MET Gene Variant Links Autism and GI Disorders

Autism in children
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Researchers at the University of Southern California and Vanderbilt University have identified a specific gene variant that links autism with gastrointestinal conditions. Their study is published in the March issue of the journal Pediatrics.

Autism is a developmental disorder characterized by deficits in communication abilities, social behavior disruption and inflexible behavior. Many children with autism have been noted to have GI problems. This led the researchers to hypothesize if the ones with the GI problems represented a subset of autism.

The researches chose to look at a functional variant in the promoter of the gene encoding the MET receptor tyrosine kinase. It is known to be associated with autism spectrum disorder. MET is a pleiotropic receptor that functions in both brain development and gastrointestinal repair. In the brain, the MET gene is expressed in developing circuits that are involved in social behavior and communication. Disturbances in MET expression result in alterations in how these critical circuits develop and mature.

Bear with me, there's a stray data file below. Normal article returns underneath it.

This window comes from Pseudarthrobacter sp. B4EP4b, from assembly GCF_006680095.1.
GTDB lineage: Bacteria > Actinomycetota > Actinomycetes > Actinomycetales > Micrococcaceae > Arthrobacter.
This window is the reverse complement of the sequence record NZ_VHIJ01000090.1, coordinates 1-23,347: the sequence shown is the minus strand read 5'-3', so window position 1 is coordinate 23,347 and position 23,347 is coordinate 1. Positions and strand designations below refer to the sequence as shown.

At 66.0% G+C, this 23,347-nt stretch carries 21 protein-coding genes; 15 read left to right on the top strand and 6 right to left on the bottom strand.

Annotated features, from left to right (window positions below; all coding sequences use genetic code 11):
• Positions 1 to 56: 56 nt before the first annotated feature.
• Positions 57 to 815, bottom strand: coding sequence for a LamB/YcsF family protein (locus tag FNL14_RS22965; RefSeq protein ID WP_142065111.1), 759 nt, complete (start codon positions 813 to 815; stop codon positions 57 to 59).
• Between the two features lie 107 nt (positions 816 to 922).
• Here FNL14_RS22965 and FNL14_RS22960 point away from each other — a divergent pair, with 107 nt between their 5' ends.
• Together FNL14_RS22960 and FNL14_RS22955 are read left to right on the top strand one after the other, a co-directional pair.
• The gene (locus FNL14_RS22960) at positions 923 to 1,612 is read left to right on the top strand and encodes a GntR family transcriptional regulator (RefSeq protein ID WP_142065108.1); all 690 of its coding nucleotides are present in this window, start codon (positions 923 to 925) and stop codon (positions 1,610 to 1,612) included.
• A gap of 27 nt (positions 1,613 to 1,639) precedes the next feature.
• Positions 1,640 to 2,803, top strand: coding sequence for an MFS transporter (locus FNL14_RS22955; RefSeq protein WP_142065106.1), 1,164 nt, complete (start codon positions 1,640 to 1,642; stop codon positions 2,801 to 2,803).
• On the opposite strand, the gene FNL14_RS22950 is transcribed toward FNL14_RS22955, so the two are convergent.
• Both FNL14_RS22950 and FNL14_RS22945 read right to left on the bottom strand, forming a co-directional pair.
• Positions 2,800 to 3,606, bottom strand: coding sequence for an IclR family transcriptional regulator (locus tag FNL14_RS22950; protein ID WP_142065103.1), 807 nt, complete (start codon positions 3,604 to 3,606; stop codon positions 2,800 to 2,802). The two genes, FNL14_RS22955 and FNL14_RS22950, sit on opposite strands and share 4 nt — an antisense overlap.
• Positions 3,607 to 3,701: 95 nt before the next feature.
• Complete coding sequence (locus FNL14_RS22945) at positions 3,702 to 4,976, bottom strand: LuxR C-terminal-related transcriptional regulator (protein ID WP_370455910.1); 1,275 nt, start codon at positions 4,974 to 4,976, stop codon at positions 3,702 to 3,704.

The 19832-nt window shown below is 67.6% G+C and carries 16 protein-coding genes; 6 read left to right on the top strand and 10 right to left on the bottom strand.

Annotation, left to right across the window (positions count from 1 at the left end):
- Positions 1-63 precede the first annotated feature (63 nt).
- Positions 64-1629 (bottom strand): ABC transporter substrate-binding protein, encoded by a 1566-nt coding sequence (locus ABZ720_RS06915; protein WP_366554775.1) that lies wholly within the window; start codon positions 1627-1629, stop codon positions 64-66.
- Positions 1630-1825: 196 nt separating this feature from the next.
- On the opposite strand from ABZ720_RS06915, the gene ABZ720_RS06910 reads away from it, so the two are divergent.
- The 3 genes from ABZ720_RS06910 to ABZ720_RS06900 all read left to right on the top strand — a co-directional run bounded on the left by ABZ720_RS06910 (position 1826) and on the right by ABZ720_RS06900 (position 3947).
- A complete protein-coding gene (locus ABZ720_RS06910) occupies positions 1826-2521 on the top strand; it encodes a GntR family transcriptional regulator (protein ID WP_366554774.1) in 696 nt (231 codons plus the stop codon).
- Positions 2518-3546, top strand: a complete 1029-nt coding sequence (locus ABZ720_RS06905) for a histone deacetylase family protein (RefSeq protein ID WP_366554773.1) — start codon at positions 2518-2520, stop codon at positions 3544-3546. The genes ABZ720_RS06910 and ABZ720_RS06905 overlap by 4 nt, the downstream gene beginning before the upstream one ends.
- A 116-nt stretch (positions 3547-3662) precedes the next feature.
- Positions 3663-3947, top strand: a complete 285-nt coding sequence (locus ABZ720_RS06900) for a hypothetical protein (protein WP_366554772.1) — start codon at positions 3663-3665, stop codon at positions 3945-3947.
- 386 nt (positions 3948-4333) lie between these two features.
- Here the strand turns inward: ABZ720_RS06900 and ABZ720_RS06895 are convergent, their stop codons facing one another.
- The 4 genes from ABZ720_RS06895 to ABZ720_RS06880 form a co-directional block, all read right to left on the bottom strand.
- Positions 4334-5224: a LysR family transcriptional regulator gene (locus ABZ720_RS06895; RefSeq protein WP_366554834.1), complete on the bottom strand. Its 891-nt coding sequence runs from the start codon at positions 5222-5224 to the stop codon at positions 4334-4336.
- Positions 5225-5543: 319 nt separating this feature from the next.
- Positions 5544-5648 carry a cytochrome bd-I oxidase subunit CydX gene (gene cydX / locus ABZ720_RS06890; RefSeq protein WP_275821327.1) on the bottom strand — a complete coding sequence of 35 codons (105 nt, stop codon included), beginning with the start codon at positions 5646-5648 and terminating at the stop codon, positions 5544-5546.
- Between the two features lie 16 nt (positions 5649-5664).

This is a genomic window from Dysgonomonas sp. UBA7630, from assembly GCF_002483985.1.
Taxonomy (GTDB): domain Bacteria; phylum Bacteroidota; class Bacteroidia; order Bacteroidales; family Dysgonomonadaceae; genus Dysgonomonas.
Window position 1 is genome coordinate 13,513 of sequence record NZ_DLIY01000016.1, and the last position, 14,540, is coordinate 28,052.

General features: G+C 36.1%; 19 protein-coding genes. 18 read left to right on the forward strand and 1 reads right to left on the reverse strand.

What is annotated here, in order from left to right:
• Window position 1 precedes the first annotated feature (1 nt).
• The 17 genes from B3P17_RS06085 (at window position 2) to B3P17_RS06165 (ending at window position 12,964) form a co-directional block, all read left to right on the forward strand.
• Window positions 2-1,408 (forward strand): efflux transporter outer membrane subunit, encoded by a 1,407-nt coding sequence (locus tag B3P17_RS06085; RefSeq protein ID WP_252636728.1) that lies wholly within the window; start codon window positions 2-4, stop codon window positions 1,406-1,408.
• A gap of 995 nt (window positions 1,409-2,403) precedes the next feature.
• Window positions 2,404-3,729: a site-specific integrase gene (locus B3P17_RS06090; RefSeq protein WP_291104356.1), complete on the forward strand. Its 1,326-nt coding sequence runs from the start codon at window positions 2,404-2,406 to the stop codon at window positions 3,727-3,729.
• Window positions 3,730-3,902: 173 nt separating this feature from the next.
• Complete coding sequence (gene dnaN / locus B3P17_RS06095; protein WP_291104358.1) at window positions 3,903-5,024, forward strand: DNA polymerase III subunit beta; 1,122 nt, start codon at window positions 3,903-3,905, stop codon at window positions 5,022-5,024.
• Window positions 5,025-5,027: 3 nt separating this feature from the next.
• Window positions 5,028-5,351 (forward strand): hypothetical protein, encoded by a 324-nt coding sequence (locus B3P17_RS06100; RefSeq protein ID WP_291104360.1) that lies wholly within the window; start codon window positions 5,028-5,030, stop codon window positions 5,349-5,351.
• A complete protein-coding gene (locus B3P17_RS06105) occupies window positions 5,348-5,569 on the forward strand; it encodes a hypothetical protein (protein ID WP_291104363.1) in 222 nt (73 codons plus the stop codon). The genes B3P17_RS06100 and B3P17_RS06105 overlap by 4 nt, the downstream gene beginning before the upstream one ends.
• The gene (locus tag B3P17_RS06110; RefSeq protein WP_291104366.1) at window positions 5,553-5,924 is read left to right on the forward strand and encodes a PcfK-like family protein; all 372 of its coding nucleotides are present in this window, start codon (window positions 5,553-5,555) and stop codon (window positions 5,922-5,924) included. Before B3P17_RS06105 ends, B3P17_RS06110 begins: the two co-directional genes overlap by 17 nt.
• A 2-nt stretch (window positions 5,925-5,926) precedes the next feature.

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Researches studied the medical records of 918 individuals from 214 Autism Genetics Resource Exchange families. These records included a complete medical history and gastrointestinal condition report. They found that a variant in the MET gene was associated with autism specifically in those families where an individual had both autism and a gastrointestinal condition.

Levitt states, “Gastrointestinal disorders don’t cause autism. Autism is a disorder of brain development.”

The study helps provide a biologically plausible explanation for why autism and GI disorders are often seen together.

The study was funded by the Simons Foundation, the Nancy Lurie Marks Foundation, the Dan Marino Foundation’s Marino Autism Research Institute, the National Institute of Mental Health and the National Institute of Child Health and Human Development.

Source
University of Southern California News
Distinct Genetic Risk Based on Association of MET in Families With Co-occurring Autism and Gastrointestinal Conditions; Pediatrics, 10.1542/peds.2008-0819; Daniel B. Campbell, Timothy M. Buie, Harland Winter, Margaret Bauman, James S. Sutcliffe, James M. Perrin, Pat Levitt.